Our pick of the week:
Blavity is a tech company for forward thinking Black millennials pushing the boundaries of culture and the status quo.
Final interviews allow for you to have a better understanding of the organization’s culture, goals, and people. You should never forget that you are interviewing them as much as they are evaluating you. You get to showcase your experiences, hard work, discuss what you want for your career AND evaluate if this company provides this opportunity. Here are FIVE ways to rock your final interview like a pro (Blavity, 2017).
A one-on-one job interview is stressful enough, add to that three to five other people all sitting across from you and firing questions your way and y
While facing a row of people all tasked with analyzing your every word can be stressful, Hannah Morgan, job search strategist and founder of CareerSherpa.net, focuses on the shared goal between you and the panelists: “Don’t let the feeling of being outnumbered scare you. Everyone is there for the same reason – to determine whether you are a fit for the role. This is true for the interviewee as well.” As with any job interview, you should use that time and access to the people who have an inside view of the company to figure out if you would be successful there (Heather Yamada-Hosley, 2017).
Behavioral interview questions require you to pull a specific moment from your work history to explain and expand on, and they can be one of the hardest ones to tackle — interview questions are tough enough, but coming up with an example on the spot makes it all the more difficult. To give you a head start, we pulled out a handful of behavioral interview questions from our list of the top 50 most common interview questions. Get ahead of the game by learning how to answer them and preparing anecdotes in advance (Emily Moore, 2017)!
When I've interviewed for jobs, I've always dreaded one particular question: "What's your greatest weakness?" It's a trick question: If you make yourself look bad, you could sabotage your shots at the job. But if you make yourself look good, you're…
When interviewers ask this question, they’re not just paying attention to the content of your response — they also want to see how well you’re keeping your cool, says career counselor and executive coach Roy Cohen. “Bear in mind that the interviewer is not your therapist,” he tells Bustle. “These sorts of questions are asked typically to determine that you act appropriately in stressful situations, that you exercise good judgement and know how much and how little to share, and that there are no obvious reasons to disqualify you.” (Suzannah Weiss, 2017).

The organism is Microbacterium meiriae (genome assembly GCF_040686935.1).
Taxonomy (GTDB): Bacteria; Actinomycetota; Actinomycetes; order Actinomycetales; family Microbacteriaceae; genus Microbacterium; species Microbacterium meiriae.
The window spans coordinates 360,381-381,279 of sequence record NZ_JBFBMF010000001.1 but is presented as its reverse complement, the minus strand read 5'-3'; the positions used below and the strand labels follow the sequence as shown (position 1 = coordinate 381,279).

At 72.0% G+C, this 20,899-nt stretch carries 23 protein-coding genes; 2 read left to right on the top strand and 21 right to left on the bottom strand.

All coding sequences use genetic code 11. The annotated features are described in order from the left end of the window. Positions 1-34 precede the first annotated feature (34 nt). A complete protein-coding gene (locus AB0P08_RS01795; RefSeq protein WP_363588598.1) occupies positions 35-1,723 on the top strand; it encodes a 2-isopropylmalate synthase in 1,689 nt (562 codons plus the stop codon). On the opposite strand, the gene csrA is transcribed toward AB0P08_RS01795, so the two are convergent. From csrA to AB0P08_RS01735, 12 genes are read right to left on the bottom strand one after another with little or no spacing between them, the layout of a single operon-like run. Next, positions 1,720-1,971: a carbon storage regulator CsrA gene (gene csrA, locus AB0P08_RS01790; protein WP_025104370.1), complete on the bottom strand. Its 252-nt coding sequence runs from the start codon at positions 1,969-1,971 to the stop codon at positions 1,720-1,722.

That make all the difference if you wanna, well, move on in the job search. Don't worry, we asked the experts.
We all know that we should tailor our cover letter to each company, show our enthusiasm for the role, include real-life examples of our accomplishments, and double (or triple) check everything we write for spelling and grammar mistakes. But what else are we missing as we’re going to craft this important piece of our application? And the question many of us are probably asking ourselves: Why aren’t we still landing jobs if we’re covering all our bases (Young Entrepreneur Council, 2017)?
As an applicant, the first impression you give is your resume. To get you in the door and into the interviewers office, edit, edit, and edit that resume!
Finalizing your resume is a bit of a process, and, as such, it’s a huge relief when you’re done. However, if you’re being meticulous (which you definitely should be) it can take so much longer than you thought possible, what with all the formatting, detail-gathering, and, of course, job-specific tailoring. But there’s no way around it if your goal is to create polished, typo-free, and compelling document (Semczuk, 2017).
Interviews are already stressful without being last minute. But if you're lucky enough to receive a same-day request from the hiring manager, don't fret!
For weeks you’ve been actively sending your resume out and applying for job openings when (finally!) you get a call from a company who wants you to come in for an interview—today! Because you still have to do your current job today, you have exactly an hour to prep. How do you get ready for this (Vann, 2017)?
When you do get to an interview, hiring managers want to see if you can explain how your expertise aligns with the company’s values and goals. In the moment it may feel easier to sweep work experiences up into a tidy pile. But if you sum up your work history as a “bit of everything,” the competency you derived from all of that work may get lost in translation (de Haaf, 2016).
Ready to join the exciting startup world? Before your starry eyes lead you astray, ask these questions of your future employers.
During the interview process, ask questions that confirm the company’s values align with your own, and seek to understand the degree of corporate transparency and whether there will be frequent feedback from the management team. If not, your new startup job may fail to meet your expectations and become an environment of frustration instead of the incubator for growth you are seeking (Barnych, 2014).
What we really like – and remember – is when you follow up based on something we discussed. Maybe we talked about data collection techniques so you send information about a set of tools you strongly recommend. Maybe we talked about quality so you send a process checklist you developed that we could adapt to use in our company (Haden, 2014).